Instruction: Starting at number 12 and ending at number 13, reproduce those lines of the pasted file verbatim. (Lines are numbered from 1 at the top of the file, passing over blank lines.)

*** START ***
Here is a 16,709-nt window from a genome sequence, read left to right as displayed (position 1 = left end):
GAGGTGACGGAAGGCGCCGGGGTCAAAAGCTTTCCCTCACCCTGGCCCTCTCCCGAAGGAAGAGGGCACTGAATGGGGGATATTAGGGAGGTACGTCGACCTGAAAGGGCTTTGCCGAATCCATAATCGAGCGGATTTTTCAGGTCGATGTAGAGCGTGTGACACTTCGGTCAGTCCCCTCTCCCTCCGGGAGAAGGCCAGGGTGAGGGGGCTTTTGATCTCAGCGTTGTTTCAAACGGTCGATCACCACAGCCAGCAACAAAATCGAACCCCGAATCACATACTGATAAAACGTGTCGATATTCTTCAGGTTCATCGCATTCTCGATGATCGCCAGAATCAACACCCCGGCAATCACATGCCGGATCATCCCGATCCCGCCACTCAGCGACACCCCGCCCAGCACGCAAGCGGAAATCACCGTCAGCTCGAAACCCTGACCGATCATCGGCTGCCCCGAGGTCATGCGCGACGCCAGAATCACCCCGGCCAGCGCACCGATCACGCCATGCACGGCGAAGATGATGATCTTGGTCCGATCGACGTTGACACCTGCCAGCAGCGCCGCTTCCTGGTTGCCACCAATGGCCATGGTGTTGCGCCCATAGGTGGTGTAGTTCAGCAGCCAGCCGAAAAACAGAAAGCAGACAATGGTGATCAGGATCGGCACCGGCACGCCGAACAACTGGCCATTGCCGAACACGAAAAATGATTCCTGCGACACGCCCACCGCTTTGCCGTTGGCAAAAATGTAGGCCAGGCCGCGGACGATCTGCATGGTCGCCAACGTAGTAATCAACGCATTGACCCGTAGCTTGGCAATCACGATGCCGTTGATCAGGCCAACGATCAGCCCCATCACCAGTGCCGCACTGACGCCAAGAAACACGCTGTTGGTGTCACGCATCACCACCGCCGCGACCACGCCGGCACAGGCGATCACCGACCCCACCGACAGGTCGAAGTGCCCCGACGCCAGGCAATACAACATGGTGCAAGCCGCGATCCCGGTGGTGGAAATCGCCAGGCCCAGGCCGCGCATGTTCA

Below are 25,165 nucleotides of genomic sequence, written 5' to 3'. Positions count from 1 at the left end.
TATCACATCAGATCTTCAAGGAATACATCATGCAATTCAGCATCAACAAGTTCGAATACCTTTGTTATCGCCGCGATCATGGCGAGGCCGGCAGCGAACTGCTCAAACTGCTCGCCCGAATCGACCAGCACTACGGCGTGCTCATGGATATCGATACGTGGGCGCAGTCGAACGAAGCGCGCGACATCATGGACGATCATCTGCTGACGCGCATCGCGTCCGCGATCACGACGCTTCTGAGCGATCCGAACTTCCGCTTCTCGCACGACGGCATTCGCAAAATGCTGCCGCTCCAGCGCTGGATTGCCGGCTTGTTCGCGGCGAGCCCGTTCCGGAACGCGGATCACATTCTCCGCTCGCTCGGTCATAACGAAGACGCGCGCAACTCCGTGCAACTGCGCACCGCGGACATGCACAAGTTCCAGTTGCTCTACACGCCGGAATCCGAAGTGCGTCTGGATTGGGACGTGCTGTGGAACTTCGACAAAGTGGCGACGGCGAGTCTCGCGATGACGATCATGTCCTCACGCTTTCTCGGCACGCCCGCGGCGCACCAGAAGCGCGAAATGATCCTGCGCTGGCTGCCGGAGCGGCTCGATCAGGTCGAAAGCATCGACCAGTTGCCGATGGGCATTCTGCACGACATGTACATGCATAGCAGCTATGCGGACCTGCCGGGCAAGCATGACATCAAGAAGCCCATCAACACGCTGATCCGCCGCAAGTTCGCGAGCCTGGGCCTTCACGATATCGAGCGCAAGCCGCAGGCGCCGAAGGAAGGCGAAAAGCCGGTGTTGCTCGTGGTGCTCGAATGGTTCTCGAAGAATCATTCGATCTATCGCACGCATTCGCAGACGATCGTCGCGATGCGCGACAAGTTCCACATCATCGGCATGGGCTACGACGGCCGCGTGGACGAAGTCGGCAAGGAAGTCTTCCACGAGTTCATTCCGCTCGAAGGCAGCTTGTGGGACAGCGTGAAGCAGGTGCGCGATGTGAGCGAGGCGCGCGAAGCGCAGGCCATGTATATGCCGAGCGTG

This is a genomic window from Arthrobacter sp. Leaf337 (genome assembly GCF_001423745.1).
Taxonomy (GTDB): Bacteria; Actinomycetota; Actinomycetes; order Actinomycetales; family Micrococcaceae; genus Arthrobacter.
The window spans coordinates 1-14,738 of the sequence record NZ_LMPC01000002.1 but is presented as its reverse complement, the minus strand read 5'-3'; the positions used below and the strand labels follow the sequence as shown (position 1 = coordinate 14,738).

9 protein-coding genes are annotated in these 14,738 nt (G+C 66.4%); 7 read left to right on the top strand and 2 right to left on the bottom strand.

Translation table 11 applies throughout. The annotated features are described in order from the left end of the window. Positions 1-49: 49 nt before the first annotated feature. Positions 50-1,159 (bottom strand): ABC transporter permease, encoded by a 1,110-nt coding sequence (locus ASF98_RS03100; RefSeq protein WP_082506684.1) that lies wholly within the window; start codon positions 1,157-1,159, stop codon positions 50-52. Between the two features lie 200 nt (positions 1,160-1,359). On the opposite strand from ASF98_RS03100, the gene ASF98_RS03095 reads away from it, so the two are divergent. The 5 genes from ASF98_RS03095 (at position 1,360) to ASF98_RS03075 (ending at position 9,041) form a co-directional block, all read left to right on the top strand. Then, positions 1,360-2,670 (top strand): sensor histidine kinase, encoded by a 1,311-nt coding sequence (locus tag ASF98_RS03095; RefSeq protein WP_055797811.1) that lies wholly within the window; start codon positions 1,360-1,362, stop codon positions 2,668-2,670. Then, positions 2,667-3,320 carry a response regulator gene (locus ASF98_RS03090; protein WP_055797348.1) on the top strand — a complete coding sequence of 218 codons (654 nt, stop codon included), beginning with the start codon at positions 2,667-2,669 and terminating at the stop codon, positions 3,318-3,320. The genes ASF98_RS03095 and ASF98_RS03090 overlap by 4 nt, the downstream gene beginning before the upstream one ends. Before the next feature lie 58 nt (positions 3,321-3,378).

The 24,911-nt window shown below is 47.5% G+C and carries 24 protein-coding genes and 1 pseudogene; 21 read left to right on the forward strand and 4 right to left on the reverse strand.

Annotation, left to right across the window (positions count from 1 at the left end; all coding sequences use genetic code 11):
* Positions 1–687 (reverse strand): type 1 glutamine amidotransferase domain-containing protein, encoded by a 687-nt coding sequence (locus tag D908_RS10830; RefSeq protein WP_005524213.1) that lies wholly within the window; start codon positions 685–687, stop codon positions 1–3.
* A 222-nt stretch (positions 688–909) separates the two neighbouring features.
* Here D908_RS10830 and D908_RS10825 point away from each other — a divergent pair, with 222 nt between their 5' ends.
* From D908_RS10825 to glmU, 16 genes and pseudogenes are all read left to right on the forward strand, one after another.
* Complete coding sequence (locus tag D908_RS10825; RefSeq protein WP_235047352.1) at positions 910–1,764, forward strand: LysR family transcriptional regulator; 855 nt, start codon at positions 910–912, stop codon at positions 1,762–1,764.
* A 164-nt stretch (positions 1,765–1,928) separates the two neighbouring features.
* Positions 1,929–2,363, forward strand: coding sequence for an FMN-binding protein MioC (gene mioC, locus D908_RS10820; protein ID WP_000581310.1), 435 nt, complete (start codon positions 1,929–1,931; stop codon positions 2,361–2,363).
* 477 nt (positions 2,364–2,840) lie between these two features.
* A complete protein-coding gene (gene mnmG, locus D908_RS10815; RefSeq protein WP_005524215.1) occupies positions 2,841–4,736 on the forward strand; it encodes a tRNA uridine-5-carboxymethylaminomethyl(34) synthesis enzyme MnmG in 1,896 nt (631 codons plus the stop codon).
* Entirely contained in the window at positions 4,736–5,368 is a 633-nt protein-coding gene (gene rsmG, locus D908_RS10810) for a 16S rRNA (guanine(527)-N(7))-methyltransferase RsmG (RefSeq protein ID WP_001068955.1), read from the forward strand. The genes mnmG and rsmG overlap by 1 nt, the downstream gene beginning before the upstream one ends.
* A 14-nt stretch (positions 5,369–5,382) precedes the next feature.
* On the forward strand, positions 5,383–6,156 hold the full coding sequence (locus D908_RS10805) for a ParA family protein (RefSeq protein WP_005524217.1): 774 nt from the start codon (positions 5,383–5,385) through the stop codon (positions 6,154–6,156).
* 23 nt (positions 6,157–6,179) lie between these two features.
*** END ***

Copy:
* Positions 1–687 (reverse strand): type 1 glutamine amidotransferase domain-containing protein, encoded by a 687-nt coding sequence (locus tag D908_RS10830; RefSeq protein WP_005524213.1) that lies wholly within the window; start codon positions 685–687, stop codon positions 1–3.
* A 222-nt stretch (positions 688–909) separates the two neighbouring features.